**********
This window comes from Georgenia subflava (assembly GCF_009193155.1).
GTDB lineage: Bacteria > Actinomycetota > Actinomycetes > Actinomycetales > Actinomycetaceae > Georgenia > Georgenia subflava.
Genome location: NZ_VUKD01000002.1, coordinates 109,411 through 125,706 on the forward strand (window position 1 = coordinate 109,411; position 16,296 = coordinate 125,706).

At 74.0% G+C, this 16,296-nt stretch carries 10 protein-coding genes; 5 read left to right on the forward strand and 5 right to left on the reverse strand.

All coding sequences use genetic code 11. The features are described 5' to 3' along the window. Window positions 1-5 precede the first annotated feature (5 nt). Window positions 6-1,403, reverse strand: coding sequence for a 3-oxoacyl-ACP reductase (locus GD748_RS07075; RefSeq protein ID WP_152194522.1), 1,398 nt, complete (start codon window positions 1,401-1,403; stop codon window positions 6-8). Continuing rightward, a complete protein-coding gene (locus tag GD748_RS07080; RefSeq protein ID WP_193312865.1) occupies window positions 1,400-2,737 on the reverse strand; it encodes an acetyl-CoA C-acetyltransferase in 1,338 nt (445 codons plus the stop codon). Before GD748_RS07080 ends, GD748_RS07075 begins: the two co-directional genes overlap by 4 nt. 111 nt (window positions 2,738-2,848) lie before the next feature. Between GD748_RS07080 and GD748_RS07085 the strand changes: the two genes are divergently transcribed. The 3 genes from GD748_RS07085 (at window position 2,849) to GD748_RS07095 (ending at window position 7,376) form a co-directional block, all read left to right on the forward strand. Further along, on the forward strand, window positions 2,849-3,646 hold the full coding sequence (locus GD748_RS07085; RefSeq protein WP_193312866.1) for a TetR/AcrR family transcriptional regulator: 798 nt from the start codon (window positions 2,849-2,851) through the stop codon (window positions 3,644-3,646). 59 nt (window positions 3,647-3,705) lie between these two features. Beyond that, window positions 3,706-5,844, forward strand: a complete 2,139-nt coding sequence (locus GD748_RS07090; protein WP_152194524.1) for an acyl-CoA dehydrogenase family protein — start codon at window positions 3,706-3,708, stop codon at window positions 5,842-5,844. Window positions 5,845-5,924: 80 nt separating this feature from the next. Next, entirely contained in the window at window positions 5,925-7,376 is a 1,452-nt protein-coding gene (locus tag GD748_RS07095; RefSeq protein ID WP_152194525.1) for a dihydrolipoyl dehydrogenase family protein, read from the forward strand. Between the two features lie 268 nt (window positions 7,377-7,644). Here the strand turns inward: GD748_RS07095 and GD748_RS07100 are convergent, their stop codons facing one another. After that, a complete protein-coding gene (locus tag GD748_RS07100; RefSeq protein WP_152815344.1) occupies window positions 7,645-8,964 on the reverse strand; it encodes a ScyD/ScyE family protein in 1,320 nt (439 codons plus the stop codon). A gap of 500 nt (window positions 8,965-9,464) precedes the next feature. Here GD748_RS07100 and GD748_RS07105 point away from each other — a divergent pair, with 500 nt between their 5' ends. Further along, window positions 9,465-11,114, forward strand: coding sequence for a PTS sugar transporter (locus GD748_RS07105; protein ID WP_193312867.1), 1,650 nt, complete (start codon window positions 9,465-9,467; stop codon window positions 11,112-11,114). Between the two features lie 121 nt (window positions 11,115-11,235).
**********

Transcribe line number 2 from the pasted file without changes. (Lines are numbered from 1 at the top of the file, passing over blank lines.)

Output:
GTDB lineage: Bacteria > Actinomycetota > Actinomycetes > Actinomycetales > Actinomycetaceae > Georgenia > Georgenia subflava.